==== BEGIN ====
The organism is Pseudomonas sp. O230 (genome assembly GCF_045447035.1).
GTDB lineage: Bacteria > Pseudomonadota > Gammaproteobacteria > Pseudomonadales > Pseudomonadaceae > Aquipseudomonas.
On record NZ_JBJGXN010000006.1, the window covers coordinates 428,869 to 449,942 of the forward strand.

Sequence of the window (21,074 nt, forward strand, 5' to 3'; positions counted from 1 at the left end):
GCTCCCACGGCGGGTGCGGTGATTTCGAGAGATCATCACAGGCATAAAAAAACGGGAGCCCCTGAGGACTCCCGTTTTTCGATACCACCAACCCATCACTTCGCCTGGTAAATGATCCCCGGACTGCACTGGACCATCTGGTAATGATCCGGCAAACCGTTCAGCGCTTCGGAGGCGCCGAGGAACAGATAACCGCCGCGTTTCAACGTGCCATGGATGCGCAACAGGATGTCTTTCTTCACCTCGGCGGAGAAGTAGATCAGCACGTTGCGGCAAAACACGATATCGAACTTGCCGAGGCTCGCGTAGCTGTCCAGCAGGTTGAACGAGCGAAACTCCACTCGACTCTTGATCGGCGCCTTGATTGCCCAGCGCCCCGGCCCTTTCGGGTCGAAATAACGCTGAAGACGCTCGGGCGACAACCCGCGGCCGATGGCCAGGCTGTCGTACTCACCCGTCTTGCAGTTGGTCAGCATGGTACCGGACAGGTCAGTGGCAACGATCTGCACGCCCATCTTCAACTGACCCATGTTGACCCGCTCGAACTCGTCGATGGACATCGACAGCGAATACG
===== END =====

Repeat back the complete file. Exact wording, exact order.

The organism is Pseudomonas sp. O230 (genome assembly GCF_045447035.1).
GTDB lineage: Bacteria > Pseudomonadota > Gammaproteobacteria > Pseudomonadales > Pseudomonadaceae > Aquipseudomonas.
On record NZ_JBJGXN010000006.1, the window covers coordinates 428,869 to 449,942 of the forward strand.

Sequence of the window (21,074 nt, forward strand, 5' to 3'; positions counted from 1 at the left end):
GCTCCCACGGCGGGTGCGGTGATTTCGAGAGATCATCACAGGCATAAAAAAACGGGAGCCCCTGAGGACTCCCGTTTTTCGATACCACCAACCCATCACTTCGCCTGGTAAATGATCCCCGGACTGCACTGGACCATCTGGTAATGATCCGGCAAACCGTTCAGCGCTTCGGAGGCGCCGAGGAACAGATAACCGCCGCGTTTCAACGTGCCATGGATGCGCAACAGGATGTCTTTCTTCACCTCGGCGGAGAAGTAGATCAGCACGTTGCGGCAAAACACGATATCGAACTTGCCGAGGCTCGCGTAGCTGTCCAGCAGGTTGAACGAGCGAAACTCCACTCGACTCTTGATCGGCGCCTTGATTGCCCAGCGCCCCGGCCCTTTCGGGTCGAAATAACGCTGAAGACGCTCGGGCGACAACCCGCGGCCGATGGCCAGGCTGTCGTACTCACCCGTCTTGCAGTTGGTCAGCATGGTACCGGACAGGTCAGTGGCAACGATCTGCACGCCCATCTTCAACTGACCCATGTTGACCCGCTCGAACTCGTCGATGGACATCGACAGCGAATACG